This page contains instructions on how to propose and implement feature changes to PyTorch.

Over half the commits made to pytorch every week come from the wider open source community.  Sometimes researchers have a certain feature that they want to see implemented, companies have hardware they want to support, or a developer found a bug they really need fixed.

With such a large number of commits coming in, PyTorch needs a process for managing it all to keep the codebase maintainable. For smaller changes, like a five line bug fix, this takes the form of a regular PR review.  Make a change, submit a PR, and a core pytorch contributor will review it soon.

But sometimes you’ll want to contribute a larger change, like an enhancement to an existing function or even a brand new feature. Submitting a 1,000 line PR for a feature no one has heard about rarely results in a good experience (for neither the reviewer nor the coder).

For larger changes like this, we have a more indepth process that’s similar in spirit to a design review. It ensures that the feature you’re working on becomes something the core owners are happy to accept and maintain going forward.

The Request for Comments

To propose a new feature, you’ll submit a Request For Comments (RFC).  This RFC is basically a design proposal where you can share a detailed description of what change you want to make, why it’s needed, and how you propose to implement it.

It’s easier to make changes while your feature is in the ideation phase vs the PR phase, and this doc gives core maintainers an opportunity to suggest refinements before you start code.  For example, they may know of other planned efforts that your work would otherwise collide with, or they may suggest implementation changes that make your feature more broadly usable.

Step 1: Create an RFC

RFCs are located in their own repository.  

To create one:

  1. For the repository
  2. Copy the template file to and fill it out with your proposal. The template is a guideline, feel free to add sections as appropriate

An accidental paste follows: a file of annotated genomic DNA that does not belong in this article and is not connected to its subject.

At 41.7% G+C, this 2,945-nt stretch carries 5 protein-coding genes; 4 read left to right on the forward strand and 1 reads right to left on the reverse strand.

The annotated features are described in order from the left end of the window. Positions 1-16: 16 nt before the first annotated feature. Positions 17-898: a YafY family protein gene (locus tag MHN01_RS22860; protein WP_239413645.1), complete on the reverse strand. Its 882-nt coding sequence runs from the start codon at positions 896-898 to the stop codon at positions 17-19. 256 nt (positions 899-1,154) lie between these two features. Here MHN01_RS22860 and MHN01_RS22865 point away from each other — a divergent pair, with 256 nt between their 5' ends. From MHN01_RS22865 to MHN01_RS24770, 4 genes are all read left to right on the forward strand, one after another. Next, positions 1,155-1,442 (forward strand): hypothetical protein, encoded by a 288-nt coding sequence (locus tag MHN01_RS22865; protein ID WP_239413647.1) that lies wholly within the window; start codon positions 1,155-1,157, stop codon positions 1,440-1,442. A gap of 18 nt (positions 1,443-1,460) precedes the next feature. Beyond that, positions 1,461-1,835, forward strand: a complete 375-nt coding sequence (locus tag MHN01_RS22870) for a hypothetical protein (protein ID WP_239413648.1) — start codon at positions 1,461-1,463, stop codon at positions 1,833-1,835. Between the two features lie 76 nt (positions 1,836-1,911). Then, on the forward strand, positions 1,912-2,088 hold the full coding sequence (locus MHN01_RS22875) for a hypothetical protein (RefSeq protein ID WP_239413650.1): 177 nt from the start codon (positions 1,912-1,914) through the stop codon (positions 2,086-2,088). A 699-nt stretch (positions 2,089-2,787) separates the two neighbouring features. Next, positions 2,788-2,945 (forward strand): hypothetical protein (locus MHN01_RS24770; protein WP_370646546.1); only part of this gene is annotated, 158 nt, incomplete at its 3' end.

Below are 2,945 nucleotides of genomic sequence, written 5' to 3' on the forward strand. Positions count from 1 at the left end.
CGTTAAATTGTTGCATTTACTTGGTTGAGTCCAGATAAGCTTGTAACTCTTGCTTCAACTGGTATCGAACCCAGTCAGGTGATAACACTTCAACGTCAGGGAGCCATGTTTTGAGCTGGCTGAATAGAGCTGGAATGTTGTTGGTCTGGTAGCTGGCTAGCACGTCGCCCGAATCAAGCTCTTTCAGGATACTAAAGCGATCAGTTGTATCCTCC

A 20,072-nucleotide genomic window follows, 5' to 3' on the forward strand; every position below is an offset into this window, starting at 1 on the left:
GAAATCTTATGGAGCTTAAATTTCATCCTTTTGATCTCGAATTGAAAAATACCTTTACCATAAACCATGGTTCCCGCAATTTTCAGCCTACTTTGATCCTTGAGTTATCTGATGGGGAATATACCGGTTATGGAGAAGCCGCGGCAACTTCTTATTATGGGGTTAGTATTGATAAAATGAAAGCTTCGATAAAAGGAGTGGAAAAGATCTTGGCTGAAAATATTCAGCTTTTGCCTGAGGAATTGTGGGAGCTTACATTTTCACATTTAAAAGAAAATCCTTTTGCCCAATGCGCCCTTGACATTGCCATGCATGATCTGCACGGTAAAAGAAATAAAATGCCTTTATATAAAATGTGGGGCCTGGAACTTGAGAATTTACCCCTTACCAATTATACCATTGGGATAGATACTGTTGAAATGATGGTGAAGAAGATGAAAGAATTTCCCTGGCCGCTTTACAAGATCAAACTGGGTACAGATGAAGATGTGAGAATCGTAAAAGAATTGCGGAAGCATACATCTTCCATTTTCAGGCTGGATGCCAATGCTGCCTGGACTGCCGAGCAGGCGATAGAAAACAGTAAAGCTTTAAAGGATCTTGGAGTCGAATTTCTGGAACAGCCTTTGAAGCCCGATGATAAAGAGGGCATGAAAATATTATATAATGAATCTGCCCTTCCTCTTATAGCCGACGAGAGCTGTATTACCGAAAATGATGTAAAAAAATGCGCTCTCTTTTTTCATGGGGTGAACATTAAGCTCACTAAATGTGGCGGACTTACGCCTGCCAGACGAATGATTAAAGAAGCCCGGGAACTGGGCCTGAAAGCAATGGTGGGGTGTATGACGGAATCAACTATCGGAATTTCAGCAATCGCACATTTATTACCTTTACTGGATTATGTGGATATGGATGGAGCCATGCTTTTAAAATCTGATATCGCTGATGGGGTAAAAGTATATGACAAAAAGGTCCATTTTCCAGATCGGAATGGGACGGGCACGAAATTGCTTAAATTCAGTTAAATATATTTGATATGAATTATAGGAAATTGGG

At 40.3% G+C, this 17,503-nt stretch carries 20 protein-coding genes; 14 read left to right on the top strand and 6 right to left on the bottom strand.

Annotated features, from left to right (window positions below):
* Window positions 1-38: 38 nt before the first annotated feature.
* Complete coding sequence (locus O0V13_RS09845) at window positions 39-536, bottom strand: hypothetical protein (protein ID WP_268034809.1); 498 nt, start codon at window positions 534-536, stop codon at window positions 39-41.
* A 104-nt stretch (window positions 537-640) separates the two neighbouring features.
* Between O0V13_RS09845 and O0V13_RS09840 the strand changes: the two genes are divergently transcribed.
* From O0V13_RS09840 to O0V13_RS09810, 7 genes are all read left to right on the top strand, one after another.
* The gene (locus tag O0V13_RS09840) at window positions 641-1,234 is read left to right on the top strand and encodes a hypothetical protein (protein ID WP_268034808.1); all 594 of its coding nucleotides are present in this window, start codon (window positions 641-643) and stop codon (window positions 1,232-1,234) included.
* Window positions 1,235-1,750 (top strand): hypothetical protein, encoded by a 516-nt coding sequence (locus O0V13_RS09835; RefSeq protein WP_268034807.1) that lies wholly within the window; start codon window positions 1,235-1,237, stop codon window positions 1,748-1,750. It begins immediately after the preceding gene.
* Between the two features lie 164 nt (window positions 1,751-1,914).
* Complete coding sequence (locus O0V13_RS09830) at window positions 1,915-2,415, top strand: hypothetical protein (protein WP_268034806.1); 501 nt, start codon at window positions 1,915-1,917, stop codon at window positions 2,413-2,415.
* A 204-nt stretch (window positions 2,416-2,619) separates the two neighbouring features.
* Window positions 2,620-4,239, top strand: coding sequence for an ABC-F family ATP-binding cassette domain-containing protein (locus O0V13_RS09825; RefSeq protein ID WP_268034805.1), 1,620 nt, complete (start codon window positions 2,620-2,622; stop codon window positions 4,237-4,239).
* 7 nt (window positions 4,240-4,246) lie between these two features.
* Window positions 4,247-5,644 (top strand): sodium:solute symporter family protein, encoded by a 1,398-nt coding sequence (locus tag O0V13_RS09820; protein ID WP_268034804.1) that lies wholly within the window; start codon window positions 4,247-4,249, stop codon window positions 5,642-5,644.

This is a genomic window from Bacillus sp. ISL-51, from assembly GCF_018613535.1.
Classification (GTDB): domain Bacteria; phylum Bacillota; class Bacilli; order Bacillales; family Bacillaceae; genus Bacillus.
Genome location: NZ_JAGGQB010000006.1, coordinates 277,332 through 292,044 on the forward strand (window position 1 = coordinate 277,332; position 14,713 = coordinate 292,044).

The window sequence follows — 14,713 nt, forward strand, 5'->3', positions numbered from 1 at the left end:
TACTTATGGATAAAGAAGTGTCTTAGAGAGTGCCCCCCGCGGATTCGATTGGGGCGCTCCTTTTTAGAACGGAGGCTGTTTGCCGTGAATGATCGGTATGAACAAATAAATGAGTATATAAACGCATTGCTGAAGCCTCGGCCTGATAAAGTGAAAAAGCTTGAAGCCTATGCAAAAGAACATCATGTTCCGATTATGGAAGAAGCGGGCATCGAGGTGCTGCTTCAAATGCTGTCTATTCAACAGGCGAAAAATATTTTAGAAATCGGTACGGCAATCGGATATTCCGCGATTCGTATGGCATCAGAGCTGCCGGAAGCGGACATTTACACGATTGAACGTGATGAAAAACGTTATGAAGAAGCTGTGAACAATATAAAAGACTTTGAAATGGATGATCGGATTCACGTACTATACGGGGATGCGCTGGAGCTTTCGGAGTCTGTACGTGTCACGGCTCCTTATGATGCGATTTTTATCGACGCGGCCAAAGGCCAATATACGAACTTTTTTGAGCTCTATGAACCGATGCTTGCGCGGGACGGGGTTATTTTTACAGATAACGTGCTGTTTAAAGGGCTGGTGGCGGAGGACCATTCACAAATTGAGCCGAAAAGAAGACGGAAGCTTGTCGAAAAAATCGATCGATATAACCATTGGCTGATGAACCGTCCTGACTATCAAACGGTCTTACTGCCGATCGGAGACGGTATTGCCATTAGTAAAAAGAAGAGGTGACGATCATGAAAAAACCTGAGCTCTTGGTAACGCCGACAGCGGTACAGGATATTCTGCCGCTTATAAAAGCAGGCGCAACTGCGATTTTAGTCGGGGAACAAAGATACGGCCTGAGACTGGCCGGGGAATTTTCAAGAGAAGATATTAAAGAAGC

3. You may also have the template simply link to another editor, like a Google Docs file, but please ensure that the document is publicly visible.  This can make the template easier to add edit, but commenting doesn’t scale very well, so please use this option with caution.

Step 2: Get Feedback on The RFC

  1. Submit a pull request titled
  2. Before your PR is ready for review, give it the draft label.
  3. Once it’s ready for review, remove the draft label and give it the commenting label
  4. File an issue against the repository to review your proposal.
  5. In the description, include a short summary of your feature and a link to your RFC PR
  6. Pytorch Triage review will route your issue to core contributors with the appropriate expertise.
  7. Build consensus. Those core contributors will review your PR and offer feedback. Revise your proposal as needed until everyone agrees on a path forward. (Note: A proposal may get rejected if it comes with unresolvable drawbacks or if it’s against the long term plans of the pytorch maintiners)

Step 3: Implement your Feature

  1. If your RFC PR is accepted, you can merge it into the pytorch/rfcs repository and begin working on the implementation.
  2. When you submit PRs to implement your proposal, remember to link to your RFC to help reviewers catch up on the context.